Media conference with ICANN chair Vint Cerf 2pm
Pasifika IT Day – lots of interesting speakers – see
www.pasifika-it.com for programme
ICANN do acronyms - a quick guide
ccNSO - The Country-Code Names
The purpose of the ccNSO is to engage and provide leadership in activities relevant to country-code top-level domains (ccTLDs).
CCTLD - Country
Code Top Level Domain
Two letter domains, such as .nz (New Zealand), .uk (United Kingdom), and .jp (Japan) are called country code top level domains (ccTLDs) and correspond to a country, territory, or other geographic location. The rules and policies for registering domain names in the ccTLDs vary significantly and ccTLD registries limit use of the ccTLD to citizens of the corresponding country. Some ICANN-accredited registrars provide registration services in the ccTLDs in addition to registering names in .biz, .com, .info, .name, .net and .org
DNS - Domain Name System
The Domain Name System (DNS) helps users to find their way around the Internet. Every computer on the Internet has a unique address - just like a telephone number - which is a rather complicated string of numbers. It is called its "IP address" (IP stands for "Internet Protocol"). IP Addresses are hard to remember. The DNS makes using the Internet easier by allowing a familiar string of letters (the "domain name") to be used instead of the arcane IP address. So instead of typing 22.214.171.124, you can type www.internic.net. It is a "mnemonic" device that makes addresses easier to remember.
Governmental Advisory Committee
The GAC is an advisory committee comprising appointed representatives of national governments, multi-national governmental organizations and treaty organizations, and distinct economies. Its function is to advise the ICANN Board on matters of concern to governments. The GAC will operate as a forum for the discussion of government interests and concerns, including consumer interests. As an advisory committee, the GAC has no legal authority to act for ICANN, but will report its findings and recommendations to the ICANN Board. The Chairman of the GAC is Sharil Tarmizi of Malaysia. The Secretariat of the GAC is based at the European Commission.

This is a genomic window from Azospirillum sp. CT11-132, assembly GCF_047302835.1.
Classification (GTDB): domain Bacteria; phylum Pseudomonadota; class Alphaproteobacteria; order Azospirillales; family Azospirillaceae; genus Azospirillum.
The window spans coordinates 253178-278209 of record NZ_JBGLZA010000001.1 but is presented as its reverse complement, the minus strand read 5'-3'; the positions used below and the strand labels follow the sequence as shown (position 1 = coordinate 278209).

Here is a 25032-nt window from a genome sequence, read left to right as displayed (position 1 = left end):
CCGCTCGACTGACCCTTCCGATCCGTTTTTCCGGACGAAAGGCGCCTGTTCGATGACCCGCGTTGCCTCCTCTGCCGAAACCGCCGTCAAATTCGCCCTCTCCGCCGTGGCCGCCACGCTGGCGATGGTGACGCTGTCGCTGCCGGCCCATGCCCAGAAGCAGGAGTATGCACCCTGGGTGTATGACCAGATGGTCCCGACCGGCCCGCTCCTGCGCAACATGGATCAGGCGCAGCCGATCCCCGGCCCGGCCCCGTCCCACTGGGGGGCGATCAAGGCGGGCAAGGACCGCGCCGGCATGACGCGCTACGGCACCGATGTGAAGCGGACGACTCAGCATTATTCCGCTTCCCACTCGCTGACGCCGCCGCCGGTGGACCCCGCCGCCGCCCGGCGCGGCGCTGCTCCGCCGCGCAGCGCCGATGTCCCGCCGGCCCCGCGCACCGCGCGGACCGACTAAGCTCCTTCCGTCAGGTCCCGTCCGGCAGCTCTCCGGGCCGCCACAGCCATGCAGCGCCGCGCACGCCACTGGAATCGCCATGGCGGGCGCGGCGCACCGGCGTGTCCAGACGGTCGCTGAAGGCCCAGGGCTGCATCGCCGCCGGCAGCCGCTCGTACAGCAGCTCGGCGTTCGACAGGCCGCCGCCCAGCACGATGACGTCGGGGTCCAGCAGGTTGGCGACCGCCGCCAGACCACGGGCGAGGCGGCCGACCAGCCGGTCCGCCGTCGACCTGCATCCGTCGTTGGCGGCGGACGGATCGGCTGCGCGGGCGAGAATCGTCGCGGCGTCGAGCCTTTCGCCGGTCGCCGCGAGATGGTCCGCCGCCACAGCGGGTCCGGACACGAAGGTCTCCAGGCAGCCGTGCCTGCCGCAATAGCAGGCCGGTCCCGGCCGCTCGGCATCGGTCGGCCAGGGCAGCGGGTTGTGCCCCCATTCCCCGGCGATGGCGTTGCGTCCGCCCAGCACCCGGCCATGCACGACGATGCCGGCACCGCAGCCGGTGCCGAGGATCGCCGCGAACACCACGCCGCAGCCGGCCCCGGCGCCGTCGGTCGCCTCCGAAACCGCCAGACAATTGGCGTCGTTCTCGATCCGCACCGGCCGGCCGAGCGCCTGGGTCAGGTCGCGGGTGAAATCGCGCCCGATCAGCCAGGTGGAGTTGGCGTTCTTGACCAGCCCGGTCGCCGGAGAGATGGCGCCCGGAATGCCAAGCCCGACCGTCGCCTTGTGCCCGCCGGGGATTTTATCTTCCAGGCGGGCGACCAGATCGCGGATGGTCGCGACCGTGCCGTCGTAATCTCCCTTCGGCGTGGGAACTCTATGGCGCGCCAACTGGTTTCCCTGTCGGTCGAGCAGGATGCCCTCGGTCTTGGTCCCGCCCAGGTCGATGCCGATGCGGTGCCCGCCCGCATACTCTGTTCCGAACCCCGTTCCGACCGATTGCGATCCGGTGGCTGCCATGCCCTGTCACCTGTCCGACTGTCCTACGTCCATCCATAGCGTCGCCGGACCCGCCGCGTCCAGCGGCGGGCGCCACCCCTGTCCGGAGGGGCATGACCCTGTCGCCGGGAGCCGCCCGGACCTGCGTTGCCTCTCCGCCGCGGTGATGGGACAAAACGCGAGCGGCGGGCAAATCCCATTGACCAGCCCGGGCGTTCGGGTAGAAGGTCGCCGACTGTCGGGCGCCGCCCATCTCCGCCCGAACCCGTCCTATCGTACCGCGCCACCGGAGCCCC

gTLD - Generic Top Level Domain
Most TLDs with three or more characters are referred to as "generic" TLDs, or "gTLDs". In the 1980s, seven gTLDs (.com, .edu, .gov, .int, .mil, .net, and .org) were created. Domain names may be registered in three of these (.com, .net, and .org) without restriction; the other four have limited purposes. In 2001 and 2002 seven new TLDs (.biz, .info, .name, .pro, .aero, .coop, and .museum were introduced.
GNSO - Generic Names Supporting
The GNSO is the body of six constituencies, as follows: the Commercial and Business constituency, the gTLD Registry constituency, the ISP constituency, the non-commercial constituency, the registrar's constituency, and the IP constituency.
The Internet Corporation for Assigned Names and Numbers (ICANN) is an internationally organized, non-profit corporation that has responsibility for Internet Protocol (IP) address space allocation, protocol identifier assignment, generic (gTLD) and country code (ccTLD) Top-Level Domain name system management, and root server system management functions. As a private-public partnership, ICANN is dedicated to preserving the operational stability of the Internet; to promoting competition; to achieving broad representation of global Internet communities; and to developing policy appropriate to its mission through bottom-up, consensus-based processes
The communications protocol underlying the Internet, IP allows large, geographically diverse networks of computers to communicate with each other quickly and economically over a variety of physical links. An Internet Protocol Address is the numerical address by which a location in the Internet is identified. Computers on the Internet use IP addresses to route traffic and establish connections among themselves; people generally use the human-friendly names made possible by the Domain Name System.
TLDs are the names at the top of the DNS naming hierarchy. They appear in domain names as the string of letters following the last (rightmost) ".", such as "net" in "www.example.net". The administrator for a TLD controls what second-level names are recognized in that TLD. The administrators of the "root domain" or "root zone" control what TLDs are recognized by the DNS. Commonly used TLDs include .com, .net, .nz etc